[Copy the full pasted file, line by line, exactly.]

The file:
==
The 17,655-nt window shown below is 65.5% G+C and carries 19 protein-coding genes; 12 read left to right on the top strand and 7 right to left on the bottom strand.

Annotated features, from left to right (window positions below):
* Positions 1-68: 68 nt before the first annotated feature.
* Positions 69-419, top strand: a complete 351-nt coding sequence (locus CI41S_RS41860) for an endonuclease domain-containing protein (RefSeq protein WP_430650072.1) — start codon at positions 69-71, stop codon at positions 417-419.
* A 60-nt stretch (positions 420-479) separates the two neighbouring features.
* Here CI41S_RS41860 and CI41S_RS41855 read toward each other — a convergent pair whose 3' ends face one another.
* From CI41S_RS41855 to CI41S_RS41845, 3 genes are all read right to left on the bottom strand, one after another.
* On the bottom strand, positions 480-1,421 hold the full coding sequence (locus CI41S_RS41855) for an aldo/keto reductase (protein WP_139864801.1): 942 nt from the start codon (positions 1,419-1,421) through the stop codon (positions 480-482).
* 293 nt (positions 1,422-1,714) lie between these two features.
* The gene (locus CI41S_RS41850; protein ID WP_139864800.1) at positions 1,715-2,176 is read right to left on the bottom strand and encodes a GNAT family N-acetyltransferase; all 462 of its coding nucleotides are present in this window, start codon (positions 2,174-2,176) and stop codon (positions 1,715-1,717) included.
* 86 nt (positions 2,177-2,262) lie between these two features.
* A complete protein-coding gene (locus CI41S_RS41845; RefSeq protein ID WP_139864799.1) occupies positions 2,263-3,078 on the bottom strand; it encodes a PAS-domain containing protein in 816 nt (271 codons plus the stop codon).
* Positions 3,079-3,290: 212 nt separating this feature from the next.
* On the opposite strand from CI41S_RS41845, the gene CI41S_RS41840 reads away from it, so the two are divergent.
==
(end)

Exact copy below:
The 17,655-nt window shown below is 65.5% G+C and carries 19 protein-coding genes; 12 read left to right on the top strand and 7 right to left on the bottom strand.

Annotated features, from left to right (window positions below):
* Positions 1-68: 68 nt before the first annotated feature.
* Positions 69-419, top strand: a complete 351-nt coding sequence (locus CI41S_RS41860) for an endonuclease domain-containing protein (RefSeq protein WP_430650072.1) — start codon at positions 69-71, stop codon at positions 417-419.
* A 60-nt stretch (positions 420-479) separates the two neighbouring features.
* Here CI41S_RS41860 and CI41S_RS41855 read toward each other — a convergent pair whose 3' ends face one another.
* From CI41S_RS41855 to CI41S_RS41845, 3 genes are all read right to left on the bottom strand, one after another.
* On the bottom strand, positions 480-1,421 hold the full coding sequence (locus CI41S_RS41855) for an aldo/keto reductase (protein WP_139864801.1): 942 nt from the start codon (positions 1,419-1,421) through the stop codon (positions 480-482).
* 293 nt (positions 1,422-1,714) lie between these two features.
* The gene (locus CI41S_RS41850; protein ID WP_139864800.1) at positions 1,715-2,176 is read right to left on the bottom strand and encodes a GNAT family N-acetyltransferase; all 462 of its coding nucleotides are present in this window, start codon (positions 2,174-2,176) and stop codon (positions 1,715-1,717) included.
* 86 nt (positions 2,177-2,262) lie between these two features.
* A complete protein-coding gene (locus CI41S_RS41845; RefSeq protein ID WP_139864799.1) occupies positions 2,263-3,078 on the bottom strand; it encodes a PAS-domain containing protein in 816 nt (271 codons plus the stop codon).
* Positions 3,079-3,290: 212 nt separating this feature from the next.
* On the opposite strand from CI41S_RS41845, the gene CI41S_RS41840 reads away from it, so the two are divergent.